Monday, July 3, 2017

Chicago's United Airlines introduced the world's first stewardess service on flights between Chicago and San Francisco.

This Boeing 80, is flying over the Streeterville neighborhood in the Near North Side community of Chicago. (circa 1928)
The first Model 80 was delivered to Boeing Air Transport (BAT) in August of 1928 and was immediately put into service on the San Francisco to Chicago C.A.M. 18 route. 
The pilot and co-pilot sat in a separate forward cabin and were kept informed of changing weather conditions by two-way radio. The Model 80, which accommodated 12 passengers in a heated cabin had hot and cold running water, individual passenger reading lamps and leather upholstered seats, was soon redesigned to carry 18 passengers and designated the Model 80A. The 80A was powered with three 525 hp Pratt & Whitney “Hornet” engines with a cruising speed of 125 mph and a range of 460 miles. The gross weight was 17,500 pounds.

In the late 1920s and early 1930s, airline passenger travel was primarily the realm of Business people, the Rich and the Adventurous. The average person preferred to travel by train, boat or by private automobile.

An airline passenger paid up to $900 (one-way) to fly across the United States and upon arrival often found it necessary to transfer to a train or automobile to reach their final destination. There were few airports and were often located in relatively remote areas. Worst of all, the airplane cabins lacked sound-proofing.  In addition to the unsettling noise, vibration was also a problem, one passenger stated that his glasses kept sliding down his nose the entire flight.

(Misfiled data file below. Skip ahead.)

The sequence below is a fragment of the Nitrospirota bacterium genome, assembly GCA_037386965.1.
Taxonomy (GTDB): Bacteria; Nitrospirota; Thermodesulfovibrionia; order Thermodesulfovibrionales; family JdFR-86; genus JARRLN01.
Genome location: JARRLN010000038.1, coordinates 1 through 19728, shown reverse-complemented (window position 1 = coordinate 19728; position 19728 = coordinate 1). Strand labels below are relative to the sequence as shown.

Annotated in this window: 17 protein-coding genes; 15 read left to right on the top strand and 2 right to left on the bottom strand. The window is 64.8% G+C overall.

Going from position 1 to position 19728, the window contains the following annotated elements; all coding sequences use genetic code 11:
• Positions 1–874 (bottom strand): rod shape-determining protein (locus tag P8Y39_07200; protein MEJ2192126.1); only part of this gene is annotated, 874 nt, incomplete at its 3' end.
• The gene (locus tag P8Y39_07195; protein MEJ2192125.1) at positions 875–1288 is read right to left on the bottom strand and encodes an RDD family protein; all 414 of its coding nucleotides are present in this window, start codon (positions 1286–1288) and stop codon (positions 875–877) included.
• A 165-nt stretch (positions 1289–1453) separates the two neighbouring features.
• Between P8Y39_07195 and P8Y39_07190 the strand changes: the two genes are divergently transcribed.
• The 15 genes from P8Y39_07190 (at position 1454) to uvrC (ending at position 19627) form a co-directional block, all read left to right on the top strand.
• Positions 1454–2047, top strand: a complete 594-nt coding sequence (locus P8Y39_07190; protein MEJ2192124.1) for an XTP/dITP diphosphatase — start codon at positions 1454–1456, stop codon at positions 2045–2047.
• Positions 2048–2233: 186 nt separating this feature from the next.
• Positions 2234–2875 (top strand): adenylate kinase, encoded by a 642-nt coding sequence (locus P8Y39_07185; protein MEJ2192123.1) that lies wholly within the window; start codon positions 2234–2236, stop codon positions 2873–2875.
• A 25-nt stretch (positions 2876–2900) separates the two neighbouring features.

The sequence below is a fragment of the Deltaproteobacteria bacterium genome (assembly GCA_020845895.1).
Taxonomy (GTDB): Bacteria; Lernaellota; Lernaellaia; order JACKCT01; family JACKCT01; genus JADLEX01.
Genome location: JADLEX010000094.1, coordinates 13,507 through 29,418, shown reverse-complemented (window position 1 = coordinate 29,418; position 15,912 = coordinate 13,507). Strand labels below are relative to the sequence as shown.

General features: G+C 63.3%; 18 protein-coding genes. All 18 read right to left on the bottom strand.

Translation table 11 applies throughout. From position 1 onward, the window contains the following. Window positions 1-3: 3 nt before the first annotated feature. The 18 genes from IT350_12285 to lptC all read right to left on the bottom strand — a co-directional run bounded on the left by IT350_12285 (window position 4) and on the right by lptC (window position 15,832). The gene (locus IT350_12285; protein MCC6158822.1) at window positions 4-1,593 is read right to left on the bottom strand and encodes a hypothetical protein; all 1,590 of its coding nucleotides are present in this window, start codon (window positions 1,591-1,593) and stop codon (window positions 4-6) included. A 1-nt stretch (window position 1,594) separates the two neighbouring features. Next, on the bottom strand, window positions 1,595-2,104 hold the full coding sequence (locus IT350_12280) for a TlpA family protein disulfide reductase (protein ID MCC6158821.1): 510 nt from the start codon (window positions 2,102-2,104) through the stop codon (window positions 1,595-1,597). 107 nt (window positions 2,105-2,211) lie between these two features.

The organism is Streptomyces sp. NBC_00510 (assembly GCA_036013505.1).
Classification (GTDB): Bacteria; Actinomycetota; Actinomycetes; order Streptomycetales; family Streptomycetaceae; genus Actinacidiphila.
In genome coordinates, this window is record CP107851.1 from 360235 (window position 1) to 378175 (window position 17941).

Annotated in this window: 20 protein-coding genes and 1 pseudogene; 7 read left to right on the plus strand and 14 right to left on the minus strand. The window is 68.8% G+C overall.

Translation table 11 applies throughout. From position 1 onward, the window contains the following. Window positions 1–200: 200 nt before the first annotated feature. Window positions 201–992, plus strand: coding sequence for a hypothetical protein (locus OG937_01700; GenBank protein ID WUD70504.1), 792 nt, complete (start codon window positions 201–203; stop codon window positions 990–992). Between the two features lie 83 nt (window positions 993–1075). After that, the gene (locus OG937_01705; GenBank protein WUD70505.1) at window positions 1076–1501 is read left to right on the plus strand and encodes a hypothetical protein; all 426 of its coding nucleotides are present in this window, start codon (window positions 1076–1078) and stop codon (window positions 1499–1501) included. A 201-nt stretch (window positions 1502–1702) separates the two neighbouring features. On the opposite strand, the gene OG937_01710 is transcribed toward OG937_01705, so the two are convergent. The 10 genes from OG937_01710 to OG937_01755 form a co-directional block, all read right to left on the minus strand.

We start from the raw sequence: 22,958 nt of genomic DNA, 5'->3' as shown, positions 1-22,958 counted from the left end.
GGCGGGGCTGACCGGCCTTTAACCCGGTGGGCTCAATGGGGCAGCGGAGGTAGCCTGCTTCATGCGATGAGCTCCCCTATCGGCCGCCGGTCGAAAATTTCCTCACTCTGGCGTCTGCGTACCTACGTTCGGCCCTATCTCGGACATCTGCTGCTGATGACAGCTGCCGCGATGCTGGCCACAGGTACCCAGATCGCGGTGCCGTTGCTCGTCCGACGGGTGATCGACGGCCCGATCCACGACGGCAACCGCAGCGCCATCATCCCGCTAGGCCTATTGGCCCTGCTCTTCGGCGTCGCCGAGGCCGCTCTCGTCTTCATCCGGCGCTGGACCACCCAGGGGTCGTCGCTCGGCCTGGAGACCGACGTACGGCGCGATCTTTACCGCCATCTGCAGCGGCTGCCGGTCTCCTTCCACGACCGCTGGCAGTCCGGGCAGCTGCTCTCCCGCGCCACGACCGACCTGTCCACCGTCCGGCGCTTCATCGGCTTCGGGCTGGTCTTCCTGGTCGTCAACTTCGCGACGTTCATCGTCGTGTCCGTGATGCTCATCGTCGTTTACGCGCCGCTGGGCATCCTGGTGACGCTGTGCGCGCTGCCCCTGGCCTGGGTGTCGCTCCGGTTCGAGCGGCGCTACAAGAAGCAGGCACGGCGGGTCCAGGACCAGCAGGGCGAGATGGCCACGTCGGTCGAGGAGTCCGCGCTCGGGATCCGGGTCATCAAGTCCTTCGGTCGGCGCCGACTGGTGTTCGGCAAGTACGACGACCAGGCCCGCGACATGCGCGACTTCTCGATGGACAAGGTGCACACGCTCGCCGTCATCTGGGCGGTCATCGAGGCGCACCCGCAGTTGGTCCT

Interior of the Boeing 80. (circa 1928)
United Airlines introduced the world's first stewardess service on flights between Chicago and San Francisco. The first female flight attendant was a 25-year-old registered nurse named Ellen Church. Hired in 1930, she also first envisioned nurses on aircrafts. Other airlines followed suit, hiring nurses to serve as flight attendants, then called "stewardesses" or "air hostesses" on most of their flights.

Compiled by Neil Gale, Ph.D. 

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